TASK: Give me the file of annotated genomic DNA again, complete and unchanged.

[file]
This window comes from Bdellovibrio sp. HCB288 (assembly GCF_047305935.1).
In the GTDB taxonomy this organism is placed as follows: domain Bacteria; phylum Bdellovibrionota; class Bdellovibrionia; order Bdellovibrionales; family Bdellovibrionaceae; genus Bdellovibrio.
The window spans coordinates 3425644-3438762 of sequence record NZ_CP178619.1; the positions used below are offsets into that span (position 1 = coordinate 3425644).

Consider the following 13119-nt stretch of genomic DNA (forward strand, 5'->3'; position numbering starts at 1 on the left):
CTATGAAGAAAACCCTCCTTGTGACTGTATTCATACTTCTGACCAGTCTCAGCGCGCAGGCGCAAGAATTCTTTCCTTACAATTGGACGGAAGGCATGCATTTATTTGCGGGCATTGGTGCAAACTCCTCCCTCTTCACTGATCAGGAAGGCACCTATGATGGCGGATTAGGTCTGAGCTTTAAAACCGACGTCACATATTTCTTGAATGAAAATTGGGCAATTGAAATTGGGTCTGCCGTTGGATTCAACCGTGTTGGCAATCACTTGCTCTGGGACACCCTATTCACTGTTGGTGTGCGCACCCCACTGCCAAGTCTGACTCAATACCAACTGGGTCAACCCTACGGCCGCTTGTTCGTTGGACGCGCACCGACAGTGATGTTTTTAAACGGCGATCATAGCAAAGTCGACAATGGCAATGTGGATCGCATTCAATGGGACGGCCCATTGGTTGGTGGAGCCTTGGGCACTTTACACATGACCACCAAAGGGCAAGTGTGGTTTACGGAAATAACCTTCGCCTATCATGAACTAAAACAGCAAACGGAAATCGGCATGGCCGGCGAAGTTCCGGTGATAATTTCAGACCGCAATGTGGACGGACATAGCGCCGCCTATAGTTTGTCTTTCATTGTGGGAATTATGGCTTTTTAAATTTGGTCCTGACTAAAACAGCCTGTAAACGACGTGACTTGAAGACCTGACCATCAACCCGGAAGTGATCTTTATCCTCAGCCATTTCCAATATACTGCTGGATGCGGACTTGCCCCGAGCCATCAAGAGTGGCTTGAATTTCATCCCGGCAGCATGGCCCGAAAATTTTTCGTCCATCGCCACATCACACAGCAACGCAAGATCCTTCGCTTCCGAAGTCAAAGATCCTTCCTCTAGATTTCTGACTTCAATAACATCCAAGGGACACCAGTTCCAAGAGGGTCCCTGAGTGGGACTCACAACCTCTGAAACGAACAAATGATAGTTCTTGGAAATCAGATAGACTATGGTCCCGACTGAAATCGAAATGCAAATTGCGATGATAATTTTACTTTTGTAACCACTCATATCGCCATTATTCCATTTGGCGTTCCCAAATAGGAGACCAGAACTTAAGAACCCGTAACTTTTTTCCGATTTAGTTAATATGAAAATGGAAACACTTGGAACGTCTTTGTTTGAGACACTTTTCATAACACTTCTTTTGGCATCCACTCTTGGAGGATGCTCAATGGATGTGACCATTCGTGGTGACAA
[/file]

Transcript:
This window comes from Bdellovibrio sp. HCB288 (assembly GCF_047305935.1).
In the GTDB taxonomy this organism is placed as follows: domain Bacteria; phylum Bdellovibrionota; class Bdellovibrionia; order Bdellovibrionales; family Bdellovibrionaceae; genus Bdellovibrio.
The window spans coordinates 3425644-3438762 of sequence record NZ_CP178619.1; the positions used below are offsets into that span (position 1 = coordinate 3425644).

Consider the following 13119-nt stretch of genomic DNA (forward strand, 5'->3'; position numbering starts at 1 on the left):
CTATGAAGAAAACCCTCCTTGTGACTGTATTCATACTTCTGACCAGTCTCAGCGCGCAGGCGCAAGAATTCTTTCCTTACAATTGGACGGAAGGCATGCATTTATTTGCGGGCATTGGTGCAAACTCCTCCCTCTTCACTGATCAGGAAGGCACCTATGATGGCGGATTAGGTCTGAGCTTTAAAACCGACGTCACATATTTCTTGAATGAAAATTGGGCAATTGAAATTGGGTCTGCCGTTGGATTCAACCGTGTTGGCAATCACTTGCTCTGGGACACCCTATTCACTGTTGGTGTGCGCACCCCACTGCCAAGTCTGACTCAATACCAACTGGGTCAACCCTACGGCCGCTTGTTCGTTGGACGCGCACCGACAGTGATGTTTTTAAACGGCGATCATAGCAAAGTCGACAATGGCAATGTGGATCGCATTCAATGGGACGGCCCATTGGTTGGTGGAGCCTTGGGCACTTTACACATGACCACCAAAGGGCAAGTGTGGTTTACGGAAATAACCTTCGCCTATCATGAACTAAAACAGCAAACGGAAATCGGCATGGCCGGCGAAGTTCCGGTGATAATTTCAGACCGCAATGTGGACGGACATAGCGCCGCCTATAGTTTGTCTTTCATTGTGGGAATTATGGCTTTTTAAATTTGGTCCTGACTAAAACAGCCTGTAAACGACGTGACTTGAAGACCTGACCATCAACCCGGAAGTGATCTTTATCCTCAGCCATTTCCAATATACTGCTGGATGCGGACTTGCCCCGAGCCATCAAGAGTGGCTTGAATTTCATCCCGGCAGCATGGCCCGAAAATTTTTCGTCCATCGCCACATCACACAGCAACGCAAGATCCTTCGCTTCCGAAGTCAAAGATCCTTCCTCTAGATTTCTGACTTCAATAACATCCAAGGGACACCAGTTCCAAGAGGGTCCCTGAGTGGGACTCACAACCTCTGAAACGAACAAATGATAGTTCTTGGAAATCAGATAGACTATGGTCCCGACTGAAATCGAAATGCAAATTGCGATGATAATTTTACTTTTGTAACCACTCATATCGCCATTATTCCATTTGGCGTTCCCAAATAGGAGACCAGAACTTAAGAACCCGTAACTTTTTTCCGATTTAGTTAATATGAAAATGGAAACACTTGGAACGTCTTTGTTTGAGACACTTTTCATAACACTTCTTTTGGCATCCACTCTTGGAGGATGCTCAATGGATGTGACCATTCGTGGTGACAA